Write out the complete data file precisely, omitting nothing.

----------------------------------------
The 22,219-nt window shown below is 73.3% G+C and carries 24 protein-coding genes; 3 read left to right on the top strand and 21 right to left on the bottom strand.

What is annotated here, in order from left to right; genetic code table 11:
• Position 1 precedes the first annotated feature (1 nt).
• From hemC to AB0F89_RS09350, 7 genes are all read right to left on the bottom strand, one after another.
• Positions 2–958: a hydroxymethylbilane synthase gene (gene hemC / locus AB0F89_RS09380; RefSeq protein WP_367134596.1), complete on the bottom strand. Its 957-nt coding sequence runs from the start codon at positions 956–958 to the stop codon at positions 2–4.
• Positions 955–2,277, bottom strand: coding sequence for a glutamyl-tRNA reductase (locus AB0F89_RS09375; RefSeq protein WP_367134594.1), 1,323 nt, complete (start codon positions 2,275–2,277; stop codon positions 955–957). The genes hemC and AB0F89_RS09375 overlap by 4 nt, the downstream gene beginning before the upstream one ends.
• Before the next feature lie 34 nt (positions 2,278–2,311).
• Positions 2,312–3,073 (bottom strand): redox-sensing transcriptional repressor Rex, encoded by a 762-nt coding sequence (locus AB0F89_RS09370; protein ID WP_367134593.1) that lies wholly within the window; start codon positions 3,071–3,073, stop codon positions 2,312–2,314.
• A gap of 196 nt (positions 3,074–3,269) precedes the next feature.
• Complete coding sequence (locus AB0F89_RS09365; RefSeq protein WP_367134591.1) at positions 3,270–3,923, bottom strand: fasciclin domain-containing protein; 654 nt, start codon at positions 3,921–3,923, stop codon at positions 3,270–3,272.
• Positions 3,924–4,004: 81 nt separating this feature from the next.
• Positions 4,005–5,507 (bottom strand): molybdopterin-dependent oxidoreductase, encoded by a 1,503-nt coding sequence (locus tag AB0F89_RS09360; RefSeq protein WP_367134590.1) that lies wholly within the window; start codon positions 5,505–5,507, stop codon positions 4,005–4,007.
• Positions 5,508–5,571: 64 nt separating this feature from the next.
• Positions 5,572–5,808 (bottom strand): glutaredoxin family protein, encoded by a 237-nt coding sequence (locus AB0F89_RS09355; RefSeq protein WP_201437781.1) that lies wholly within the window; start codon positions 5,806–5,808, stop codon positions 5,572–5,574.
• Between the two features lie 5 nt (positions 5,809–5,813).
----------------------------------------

The 22,219-nt window shown below is 73.3% G+C and carries 24 protein-coding genes; 3 read left to right on the top strand and 21 right to left on the bottom strand.

What is annotated here, in order from left to right; genetic code table 11:
• Position 1 precedes the first annotated feature (1 nt).
• From hemC to AB0F89_RS09350, 7 genes are all read right to left on the bottom strand, one after another.
• Positions 2–958: a hydroxymethylbilane synthase gene (gene hemC / locus AB0F89_RS09380; RefSeq protein WP_367134596.1), complete on the bottom strand. Its 957-nt coding sequence runs from the start codon at positions 956–958 to the stop codon at positions 2–4.
• Positions 955–2,277, bottom strand: coding sequence for a glutamyl-tRNA reductase (locus AB0F89_RS09375; RefSeq protein WP_367134594.1), 1,323 nt, complete (start codon positions 2,275–2,277; stop codon positions 955–957). The genes hemC and AB0F89_RS09375 overlap by 4 nt, the downstream gene beginning before the upstream one ends.
• Before the next feature lie 34 nt (positions 2,278–2,311).
• Positions 2,312–3,073 (bottom strand): redox-sensing transcriptional repressor Rex, encoded by a 762-nt coding sequence (locus AB0F89_RS09370; protein ID WP_367134593.1) that lies wholly within the window; start codon positions 3,071–3,073, stop codon positions 2,312–2,314.
• A gap of 196 nt (positions 3,074–3,269) precedes the next feature.
• Complete coding sequence (locus AB0F89_RS09365; RefSeq protein WP_367134591.1) at positions 3,270–3,923, bottom strand: fasciclin domain-containing protein; 654 nt, start codon at positions 3,921–3,923, stop codon at positions 3,270–3,272.
• Positions 3,924–4,004: 81 nt separating this feature from the next.
• Positions 4,005–5,507 (bottom strand): molybdopterin-dependent oxidoreductase, encoded by a 1,503-nt coding sequence (locus tag AB0F89_RS09360; RefSeq protein WP_367134590.1) that lies wholly within the window; start codon positions 5,505–5,507, stop codon positions 4,005–4,007.
• Positions 5,508–5,571: 64 nt separating this feature from the next.
• Positions 5,572–5,808 (bottom strand): glutaredoxin family protein, encoded by a 237-nt coding sequence (locus AB0F89_RS09355; RefSeq protein WP_201437781.1) that lies wholly within the window; start codon positions 5,806–5,808, stop codon positions 5,572–5,574.
• Between the two features lie 5 nt (positions 5,809–5,813).